“Jeff’s books are really awesome because they have a story but they also have a lot of good accurate science and that’s the key,” said Tribe.

Drew and other crew members actually downloaded some of Bennett’s books on their computers and did a test reading from Discovery during the 2011 flight.

Five of the author’s works are now currently on the space station, having been taken up in January 2014.

Tribe recalled contacting Bennett the first time to ask permission to use his material.

“Jeff thought it was a prank call and then Alvin got on the line and assured him it was not a prank and yes, we were actually serious about this,” she said.

Bennett too remembered that initial telephone call.

“Patricia’s right, I didn’t believe it at first,” he said during a telephone interview from his home in Boulder, Col. “That was a shocking one but then really, somebody would have to be going a long way out of their way to pull a hoax like that.

“It’s really exciting and to have the books picked up for something like this was just amazing. It’s a great honour and also really been a lot of fun to work with Patricia and Alvin and these other folks, they’re all really amazing people.”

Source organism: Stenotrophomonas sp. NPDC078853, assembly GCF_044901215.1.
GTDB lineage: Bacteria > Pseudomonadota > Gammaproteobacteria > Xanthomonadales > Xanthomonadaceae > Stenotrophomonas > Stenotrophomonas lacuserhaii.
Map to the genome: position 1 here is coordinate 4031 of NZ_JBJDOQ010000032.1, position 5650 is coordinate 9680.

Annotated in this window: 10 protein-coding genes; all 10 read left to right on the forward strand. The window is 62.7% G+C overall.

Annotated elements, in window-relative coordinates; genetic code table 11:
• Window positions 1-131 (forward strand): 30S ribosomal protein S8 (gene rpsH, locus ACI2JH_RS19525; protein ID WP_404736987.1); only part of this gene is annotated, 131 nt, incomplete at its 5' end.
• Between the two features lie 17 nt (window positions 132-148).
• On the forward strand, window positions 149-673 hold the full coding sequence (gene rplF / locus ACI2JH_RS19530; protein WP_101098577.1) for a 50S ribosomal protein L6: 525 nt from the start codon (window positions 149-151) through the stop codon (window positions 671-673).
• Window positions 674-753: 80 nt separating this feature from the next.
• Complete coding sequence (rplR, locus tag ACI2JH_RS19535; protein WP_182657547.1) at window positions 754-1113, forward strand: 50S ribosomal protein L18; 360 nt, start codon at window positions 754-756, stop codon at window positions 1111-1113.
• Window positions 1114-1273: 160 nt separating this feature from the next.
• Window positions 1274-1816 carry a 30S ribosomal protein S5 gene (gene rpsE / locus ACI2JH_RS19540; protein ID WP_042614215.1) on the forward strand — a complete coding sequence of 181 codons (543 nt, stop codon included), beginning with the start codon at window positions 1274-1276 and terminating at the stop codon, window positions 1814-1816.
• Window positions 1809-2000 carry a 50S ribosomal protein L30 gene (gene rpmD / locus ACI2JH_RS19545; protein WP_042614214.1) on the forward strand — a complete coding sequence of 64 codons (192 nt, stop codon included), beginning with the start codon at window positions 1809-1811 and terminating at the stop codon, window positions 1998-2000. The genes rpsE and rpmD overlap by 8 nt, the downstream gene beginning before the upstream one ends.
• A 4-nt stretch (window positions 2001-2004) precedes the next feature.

He credited Tribe’s tireless efforts for making the project a reality, adding of all the work Bennett does, his true passion is to inspire kids to “reach for stars.”

“That’s why I started writing these books in the first place, I want kids to get more interested in science and space and this program has such great potential and has the ability to reach a much wider and larger audience around the world than I could have ever done,” said Bennett.

According to Tribe when it came to designing the nine demonstrations, which are already packed aboard the SpaceX CRS −7  for its resupply mission to the space station, scheduled to liftoff Sunday morning from Cape Canaveral, Fla., her longtime friend Tryggvason was the obvious choice.

“Well, in the first place she cornered me into it,” joked Tryggvason, who was a payload specialist aboard the STS-85, 1997 Discovery shuttle mission. “Seriously, our education system has taken a nose dive in the last 30 years and this is a way to look at how you teach science and math. To produce material that is clear and easy in terms of scientific content, that’s the basic philosophy.”

Tryggvason, who will be 70 this year, currently lives in London, Ont. where he divides his time between the university lecture circuit and training test pilots.

The easy-to-do experiments give the program an interactive and three dimensional component and will be interspersed between the readings.

“Bjarni actually built flight hardware for this, they are unique, never-been-done-before experiments and they’re good solid science and teachers will find this very exciting,” said Tribe.

When completed she hopes Story Time from Space will open children’s eyes and imaginations to the wonders of the world of science.

“I think Alvin put it best,” she said. “What you cannot imagine, you cannot do.”